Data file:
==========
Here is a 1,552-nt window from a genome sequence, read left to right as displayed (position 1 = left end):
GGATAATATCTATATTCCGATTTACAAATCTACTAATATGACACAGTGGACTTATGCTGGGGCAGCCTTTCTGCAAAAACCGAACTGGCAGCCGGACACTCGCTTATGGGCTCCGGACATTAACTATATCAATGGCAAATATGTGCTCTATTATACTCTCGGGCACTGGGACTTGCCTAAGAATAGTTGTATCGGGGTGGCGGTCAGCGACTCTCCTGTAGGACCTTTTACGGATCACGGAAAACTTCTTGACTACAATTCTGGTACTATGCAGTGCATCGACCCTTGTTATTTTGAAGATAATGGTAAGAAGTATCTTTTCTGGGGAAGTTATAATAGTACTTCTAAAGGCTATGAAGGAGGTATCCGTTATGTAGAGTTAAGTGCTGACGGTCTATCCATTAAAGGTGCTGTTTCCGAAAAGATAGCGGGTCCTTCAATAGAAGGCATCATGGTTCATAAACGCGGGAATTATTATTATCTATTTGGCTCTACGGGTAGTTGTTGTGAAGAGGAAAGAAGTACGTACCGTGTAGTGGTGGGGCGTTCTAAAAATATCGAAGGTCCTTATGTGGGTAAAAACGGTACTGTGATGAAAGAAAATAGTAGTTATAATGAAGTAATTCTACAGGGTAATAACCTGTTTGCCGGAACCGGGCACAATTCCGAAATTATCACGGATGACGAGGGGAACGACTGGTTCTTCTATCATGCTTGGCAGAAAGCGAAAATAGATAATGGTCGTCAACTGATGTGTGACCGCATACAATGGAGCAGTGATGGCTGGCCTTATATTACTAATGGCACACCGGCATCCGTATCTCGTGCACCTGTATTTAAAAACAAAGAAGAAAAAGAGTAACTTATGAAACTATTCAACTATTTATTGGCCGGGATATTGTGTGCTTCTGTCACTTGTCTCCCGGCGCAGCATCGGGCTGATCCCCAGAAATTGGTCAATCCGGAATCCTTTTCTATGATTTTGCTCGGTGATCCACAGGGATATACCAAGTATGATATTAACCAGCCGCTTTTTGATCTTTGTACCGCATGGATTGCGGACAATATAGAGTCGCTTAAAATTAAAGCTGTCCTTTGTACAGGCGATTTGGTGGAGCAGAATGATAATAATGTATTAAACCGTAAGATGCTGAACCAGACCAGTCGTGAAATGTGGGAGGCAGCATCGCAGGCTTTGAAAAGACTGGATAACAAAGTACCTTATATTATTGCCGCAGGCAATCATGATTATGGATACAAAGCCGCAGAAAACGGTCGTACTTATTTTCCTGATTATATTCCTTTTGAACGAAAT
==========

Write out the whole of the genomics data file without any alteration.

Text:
Here is a 1,552-nt window from a genome sequence, read left to right as displayed (position 1 = left end):
GGATAATATCTATATTCCGATTTACAAATCTACTAATATGACACAGTGGACTTATGCTGGGGCAGCCTTTCTGCAAAAACCGAACTGGCAGCCGGACACTCGCTTATGGGCTCCGGACATTAACTATATCAATGGCAAATATGTGCTCTATTATACTCTCGGGCACTGGGACTTGCCTAAGAATAGTTGTATCGGGGTGGCGGTCAGCGACTCTCCTGTAGGACCTTTTACGGATCACGGAAAACTTCTTGACTACAATTCTGGTACTATGCAGTGCATCGACCCTTGTTATTTTGAAGATAATGGTAAGAAGTATCTTTTCTGGGGAAGTTATAATAGTACTTCTAAAGGCTATGAAGGAGGTATCCGTTATGTAGAGTTAAGTGCTGACGGTCTATCCATTAAAGGTGCTGTTTCCGAAAAGATAGCGGGTCCTTCAATAGAAGGCATCATGGTTCATAAACGCGGGAATTATTATTATCTATTTGGCTCTACGGGTAGTTGTTGTGAAGAGGAAAGAAGTACGTACCGTGTAGTGGTGGGGCGTTCTAAAAATATCGAAGGTCCTTATGTGGGTAAAAACGGTACTGTGATGAAAGAAAATAGTAGTTATAATGAAGTAATTCTACAGGGTAATAACCTGTTTGCCGGAACCGGGCACAATTCCGAAATTATCACGGATGACGAGGGGAACGACTGGTTCTTCTATCATGCTTGGCAGAAAGCGAAAATAGATAATGGTCGTCAACTGATGTGTGACCGCATACAATGGAGCAGTGATGGCTGGCCTTATATTACTAATGGCACACCGGCATCCGTATCTCGTGCACCTGTATTTAAAAACAAAGAAGAAAAAGAGTAACTTATGAAACTATTCAACTATTTATTGGCCGGGATATTGTGTGCTTCTGTCACTTGTCTCCCGGCGCAGCATCGGGCTGATCCCCAGAAATTGGTCAATCCGGAATCCTTTTCTATGATTTTGCTCGGTGATCCACAGGGATATACCAAGTATGATATTAACCAGCCGCTTTTTGATCTTTGTACCGCATGGATTGCGGACAATATAGAGTCGCTTAAAATTAAAGCTGTCCTTTGTACAGGCGATTTGGTGGAGCAGAATGATAATAATGTATTAAACCGTAAGATGCTGAACCAGACCAGTCGTGAAATGTGGGAGGCAGCATCGCAGGCTTTGAAAAGACTGGATAACAAAGTACCTTATATTATTGCCGCAGGCAATCATGATTATGGATACAAAGCCGCAGAAAACGGTCGTACTTATTTTCCTGATTATATTCCTTTTGAACGAAAT